Savory Suppers and Fashionable Feasts offers a delightfully flavorful tour of dining in America during the second half of the 19th century. Susan Williams investigates the manners and morals of that era by looking at its eating customs and cooking methods. As she reveals, genteel dining became an increasingly important means of achieving social stability during a period when Americans were facing significant changes on a variety of fronts - social, cultural, intellectual, technological, and demographic.

Focusing on the rapidly expanding middle class, Williams not only examines mealtime rituals, but she looks at the material culture of Victorian dining: the…


Book cover of An Alien Heat

Kim Alexander Author Of The Sand Prince

From my list on fantasy that make you feel like you’ve been there.

Who am I?

I’m a writer of epic fantasy and paranormal romance, and my obsession is writing about the fashion, food, language, and social politics of the worlds I create. World building is vital if you intend to create a lived-in backdrop for your story, but intricate, elaborate world building will only take you so far. You (the author) must have a cast of characters equally well developed. I’ve tried to take lessons away from every book I’ve read and every author I’ve interviewed and worked to balance characters to fall in love with against places that feel absolutely alive. Their joy/terror/love/hate/experience becomes the readers. It’s that combination that makes a book unforgettable.

Kim's book list on fantasy that make you feel like you’ve been there

Kim Alexander Why did Kim love this book?

Moorcock is better known for his Elric books, and grand, splashy epic fantasy, while my pick is more intimate but (I think) just as grand.

An Alien Heat is the first book in Dancers At the End of Time, and I read as a teen and have loved it ever since (even if some of it was over my head.) It’s the story of Jherek, perhaps the last human to ever be born, and Amelia, a proper Victorian lady thrown out of her own time, in a fantastical city literally at the end of time—it's right there in the title.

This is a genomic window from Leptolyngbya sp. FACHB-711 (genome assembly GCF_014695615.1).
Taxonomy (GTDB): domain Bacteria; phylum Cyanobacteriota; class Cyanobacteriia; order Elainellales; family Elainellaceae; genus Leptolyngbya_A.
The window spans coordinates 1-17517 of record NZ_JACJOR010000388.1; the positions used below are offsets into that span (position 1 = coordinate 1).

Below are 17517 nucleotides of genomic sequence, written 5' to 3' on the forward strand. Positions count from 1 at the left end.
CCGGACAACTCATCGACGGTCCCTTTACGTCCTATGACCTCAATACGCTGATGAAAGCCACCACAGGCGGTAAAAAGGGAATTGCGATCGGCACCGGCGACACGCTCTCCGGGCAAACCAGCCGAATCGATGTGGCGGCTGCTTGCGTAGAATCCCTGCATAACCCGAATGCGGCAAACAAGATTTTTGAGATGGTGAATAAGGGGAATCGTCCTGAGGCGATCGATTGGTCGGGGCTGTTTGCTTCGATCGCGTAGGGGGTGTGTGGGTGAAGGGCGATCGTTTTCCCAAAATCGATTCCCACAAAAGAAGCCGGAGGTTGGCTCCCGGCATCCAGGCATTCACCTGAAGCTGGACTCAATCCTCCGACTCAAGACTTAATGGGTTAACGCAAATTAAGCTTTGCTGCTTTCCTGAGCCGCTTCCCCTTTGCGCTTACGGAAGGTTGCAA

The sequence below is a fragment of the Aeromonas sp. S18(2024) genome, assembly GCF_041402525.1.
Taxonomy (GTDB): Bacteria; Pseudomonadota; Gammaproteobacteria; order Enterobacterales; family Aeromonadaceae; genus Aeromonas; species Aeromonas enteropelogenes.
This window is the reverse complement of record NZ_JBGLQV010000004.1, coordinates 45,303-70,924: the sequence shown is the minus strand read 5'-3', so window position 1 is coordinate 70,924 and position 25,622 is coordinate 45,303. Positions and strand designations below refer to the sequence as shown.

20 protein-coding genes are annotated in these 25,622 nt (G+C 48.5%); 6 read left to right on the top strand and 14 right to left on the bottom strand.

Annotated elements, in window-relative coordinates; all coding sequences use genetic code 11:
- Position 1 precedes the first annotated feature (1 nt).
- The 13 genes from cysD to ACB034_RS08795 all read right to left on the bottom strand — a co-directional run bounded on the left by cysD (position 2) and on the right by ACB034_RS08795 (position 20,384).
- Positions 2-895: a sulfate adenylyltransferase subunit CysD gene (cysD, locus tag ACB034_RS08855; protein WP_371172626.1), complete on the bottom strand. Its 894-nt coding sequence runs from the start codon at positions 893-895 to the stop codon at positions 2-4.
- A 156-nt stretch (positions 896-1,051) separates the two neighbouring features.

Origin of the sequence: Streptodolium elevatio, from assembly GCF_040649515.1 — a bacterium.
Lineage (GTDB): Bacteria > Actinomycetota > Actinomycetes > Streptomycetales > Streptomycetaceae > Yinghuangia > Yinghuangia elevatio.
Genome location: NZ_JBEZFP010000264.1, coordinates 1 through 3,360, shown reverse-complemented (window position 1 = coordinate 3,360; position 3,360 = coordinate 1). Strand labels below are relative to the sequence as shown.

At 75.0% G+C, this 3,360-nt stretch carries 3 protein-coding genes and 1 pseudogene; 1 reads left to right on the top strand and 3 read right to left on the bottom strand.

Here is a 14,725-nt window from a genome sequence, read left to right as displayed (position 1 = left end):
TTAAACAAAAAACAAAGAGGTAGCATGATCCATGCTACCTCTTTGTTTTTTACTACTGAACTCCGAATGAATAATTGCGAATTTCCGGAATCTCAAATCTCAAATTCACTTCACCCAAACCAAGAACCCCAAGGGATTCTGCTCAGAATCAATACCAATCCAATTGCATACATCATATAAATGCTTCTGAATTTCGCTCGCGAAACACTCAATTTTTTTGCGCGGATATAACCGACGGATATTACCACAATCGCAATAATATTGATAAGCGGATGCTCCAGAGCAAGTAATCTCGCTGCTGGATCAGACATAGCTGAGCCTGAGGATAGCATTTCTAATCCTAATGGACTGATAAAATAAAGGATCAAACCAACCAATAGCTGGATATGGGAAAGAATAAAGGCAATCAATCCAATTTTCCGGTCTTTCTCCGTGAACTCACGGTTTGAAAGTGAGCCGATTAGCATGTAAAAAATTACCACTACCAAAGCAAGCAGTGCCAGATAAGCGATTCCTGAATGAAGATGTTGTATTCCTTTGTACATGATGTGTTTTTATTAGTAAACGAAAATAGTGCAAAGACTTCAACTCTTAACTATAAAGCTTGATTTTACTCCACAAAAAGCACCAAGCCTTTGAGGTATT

The remaining population has the power of gods—can do anything, be anything, and it’s a fascinating look at what to do with hugely overpowered characters.

(Spoiler—give them problems magic powers can’t fix, like getting the woman they love to love them back.) 

Book cover of Around the World in Seventy-Two Days

Tracey Jean Boisseau Author Of Sultan To Sultan - Adventures Among The Masai And Other Tribes Of East Africa

From my list on travel and exploration written by women in the Victorian Era.

Who am I?

As a historian of feminism, I am always on the lookout for sources that reveal women’s voices and interpretation of experiences often imagined as belonging primarily to men. Whether erudite travelogue, personal journey of discovery, or sensationalist narrative of adventure and exploration, books written by women traveling on their own were among the most popular writings published in the Victorian era. Often aimed at justifying the expansion of woman’s proper “sphere,” these books are perhaps even more enthralling to the contemporary reader —since they seem to defy everything we think we know about the constrained lives of women in this era. In addition to illuminating the significant roles that women played in the principal conflicts and international crises of the nineteenth century, these stories of women wading through swamps, joining military campaigns, marching across deserts, up mountains, and through contested lands often armed only with walking sticks, enormous determination, and sheer chutzpah, never fail to fascinate!

Tracey's book list on travel and exploration written by women in the Victorian Era

Tracey Jean Boisseau Why did Tracey love this book?

Bly was a brilliant investigative journalist best known in the United States for her exposé of the Women’s Lunatic Asylum based on her feigning of insanity as an undercover patient … until she became even more famous for her circumnavigation of the globe, inspired by Jules Verne’s fictional Around the World in 80 Days. Sponsored and encouraged by Joseph Pulitzer (editor of the tabloid newspaper, The New York World) and written in a witty, breezy style, Bly’s pithily-told tale upends every stereotype of fragile Victorian womanhood; her gutsy candor about her madcap race around what was supposed to be a wholly man’s world still stuns and delights!

By Nellie Bly,

Why should I read it?

1 author picked Around the World in Seventy-Two Days as one of their favorite books, and they share why you should read it.

What is this book about?